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Assessing political parties

Thursday, 29 July 2004

Towards a new way of assessing political parties

We are approximately a year and a bit away from the next general election and the voters’ minds will be turning towards assessing the various political parties and their suitability, or otherwise, as potential partners in Government for either of the two major parties.

Recall that at the 2002 election, Labour went into the campaign expecting to win so handsomely that it could govern by itself. The voters dealt to that illusion in a decisive way.

So who Labour or National choose to align themselves with after the next election becomes a vital question in the MMP environment.

Traditionally, we have made choices along the old political divides of left v right, conservatives v liberals, Tories v socialists and so on.

But with the arrival of MMP and the greater diversity of representation in Parliament, these labels no longer serve any useful purpose.

It’s time for a new way of looking at the parties and assessing them in a way that makes sense in the modern environment.

I’d like to suggest that the recent New Zealand Institute report on the wealth of New Zealanders offers a new perspective on the relevance of our political parties’ priorities.

That report shows in sharp detail that the vast majority of New Zealand households are either in debt or have assets at one-third the level of our Australian neighbours.

That’s an appalling fact in a country that deludes itself it has First World wealth and services.

Yet is that the central debate in New Zealand today? It is not! People seem more concerned with the depth of the All Black backline or whether the Attorney-General should call the Chief Justice a shop steward.

Let’s get real.

Unless New Zealand households can accumulate enough assets and wealth to look after their families today and themselves in their retirement, New Zealand will rapidly become a nation of the impoverished elderly, making a living from exporting potential All Blacks to richer nations like Australia.

This gives us a tool for rating the worth of our political parties.

The new division should be forward-looking v backward-looking, so how do the parties stack up?

The Greens: definitely backward-looking. They obsess about the right to smoke cannabis; they oppose foreign investment and trade, they commit every resource to tracking down the last GM molecule in the environment; they oppose any development of New Zealand’s natural resources; they are offended by the very concepts of profit or wealth creation.

ACT: won’t be in the next Parliament, so their views are irrelevant.

New Zealand First: backward-looking. They oppose immigration and foreign investment; their views on superannuation (a form of wealth creation) were massively rejected by Kiwi voters 92% - 8% in a national referendum; their leader is more obsessed with his political past rather than New Zealand’s future.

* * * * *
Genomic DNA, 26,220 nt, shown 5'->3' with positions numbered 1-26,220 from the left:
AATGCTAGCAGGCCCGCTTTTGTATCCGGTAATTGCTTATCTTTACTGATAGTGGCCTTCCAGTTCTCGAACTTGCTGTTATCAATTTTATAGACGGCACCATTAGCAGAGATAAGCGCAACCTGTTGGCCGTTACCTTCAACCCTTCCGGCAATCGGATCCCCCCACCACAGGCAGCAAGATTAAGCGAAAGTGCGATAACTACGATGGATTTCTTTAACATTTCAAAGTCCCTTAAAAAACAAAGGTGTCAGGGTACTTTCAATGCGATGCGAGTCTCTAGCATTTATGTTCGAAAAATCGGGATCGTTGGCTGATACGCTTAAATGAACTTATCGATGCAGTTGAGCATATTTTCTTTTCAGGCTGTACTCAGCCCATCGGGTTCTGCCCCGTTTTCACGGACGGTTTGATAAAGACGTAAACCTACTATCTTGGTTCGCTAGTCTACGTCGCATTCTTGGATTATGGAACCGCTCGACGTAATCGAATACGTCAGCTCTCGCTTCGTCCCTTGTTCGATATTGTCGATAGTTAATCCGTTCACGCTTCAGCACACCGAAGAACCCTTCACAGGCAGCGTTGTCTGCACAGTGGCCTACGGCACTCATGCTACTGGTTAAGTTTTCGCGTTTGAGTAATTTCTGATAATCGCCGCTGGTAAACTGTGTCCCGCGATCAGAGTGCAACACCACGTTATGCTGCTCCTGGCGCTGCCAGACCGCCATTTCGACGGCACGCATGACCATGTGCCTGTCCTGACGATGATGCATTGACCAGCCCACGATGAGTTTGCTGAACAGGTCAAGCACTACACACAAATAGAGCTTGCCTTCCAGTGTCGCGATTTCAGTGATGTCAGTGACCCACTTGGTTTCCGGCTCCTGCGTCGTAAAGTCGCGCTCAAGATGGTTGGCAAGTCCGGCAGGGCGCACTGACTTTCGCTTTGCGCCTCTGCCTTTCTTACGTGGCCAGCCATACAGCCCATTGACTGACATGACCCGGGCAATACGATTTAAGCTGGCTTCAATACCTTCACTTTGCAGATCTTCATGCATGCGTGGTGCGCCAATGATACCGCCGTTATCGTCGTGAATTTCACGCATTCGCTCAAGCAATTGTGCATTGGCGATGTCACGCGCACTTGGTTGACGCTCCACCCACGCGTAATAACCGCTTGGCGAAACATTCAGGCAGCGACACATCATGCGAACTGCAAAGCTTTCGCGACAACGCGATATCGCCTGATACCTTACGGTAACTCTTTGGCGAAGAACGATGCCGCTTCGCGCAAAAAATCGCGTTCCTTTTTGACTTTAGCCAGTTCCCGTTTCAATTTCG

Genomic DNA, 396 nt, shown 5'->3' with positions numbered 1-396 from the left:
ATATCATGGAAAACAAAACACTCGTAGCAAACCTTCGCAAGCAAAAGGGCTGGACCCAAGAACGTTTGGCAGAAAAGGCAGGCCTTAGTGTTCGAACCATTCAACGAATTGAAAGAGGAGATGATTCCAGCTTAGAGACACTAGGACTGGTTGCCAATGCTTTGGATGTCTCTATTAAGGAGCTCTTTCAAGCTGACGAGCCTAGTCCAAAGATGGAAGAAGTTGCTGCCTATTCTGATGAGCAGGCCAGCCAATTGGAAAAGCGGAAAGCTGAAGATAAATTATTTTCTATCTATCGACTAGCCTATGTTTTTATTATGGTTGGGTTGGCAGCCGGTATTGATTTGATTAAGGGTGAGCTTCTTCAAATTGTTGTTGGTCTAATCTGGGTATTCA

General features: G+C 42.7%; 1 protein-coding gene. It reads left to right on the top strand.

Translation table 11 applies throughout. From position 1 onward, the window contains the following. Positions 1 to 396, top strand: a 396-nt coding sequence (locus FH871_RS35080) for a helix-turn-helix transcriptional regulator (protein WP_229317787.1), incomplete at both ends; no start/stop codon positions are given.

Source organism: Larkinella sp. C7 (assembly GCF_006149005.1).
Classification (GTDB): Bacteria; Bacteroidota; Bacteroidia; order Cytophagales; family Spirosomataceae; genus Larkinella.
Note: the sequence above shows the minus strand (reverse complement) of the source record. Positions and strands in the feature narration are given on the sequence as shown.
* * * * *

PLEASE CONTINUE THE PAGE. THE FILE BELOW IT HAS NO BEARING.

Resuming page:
The Maori Party: backward-looking. The sole reason the party was formed was to assert Maori ownership of the foreshore and seabed with the intention of holding it in trust for future generations. The party has no economic policies, preferring the victimhood model of entitlements under which they enjoy the fruits of someone else’s labour.

National: generally forward-looking. It promotes foreign trade and investment; believes in assisting business; is not averse to developing the nation’s natural resources and has workable tax policies, although it is somewhat timid about pushing these forward.

Labour: generally forward-looking, although it has the potential to be crippled by its more wayout elements, who are motivated by envy of entrepreneurs and business successes and still yearn to distribute the wealth created by others.

Progressives: half and half. Hampered by its political history, this party has some policies that contribute to wealth creation, but veers off occasionally into quixotic campaigns that do little to promote the prosperity of New Zealand.

United Future: forward-looking. Seeks to promote the prosperity of New Zealand households by income-splitting for taxation purposes; tax rebates for charitable work; lowering corporate tax; promoting the sensible development of New Zealand’s resources; lowering the rates burden on households and business; promoting a fundamental review of New Zealand’s constitutional arrangements so that we achieve a greater sense of New Zealand’s identity and place in the world.

Based on this analysis, I believe the next government, if we are to accelerate our wealth creation, must be some combination of Labour, National, United Future and the Progressives.

If the Government is contaminated by any of the other parties, I fear we will continue our path of fiery debate over irrelevant trivia and ignore the very real possibility of New Zealand sinking into a Third World slough of despond.

ENDS

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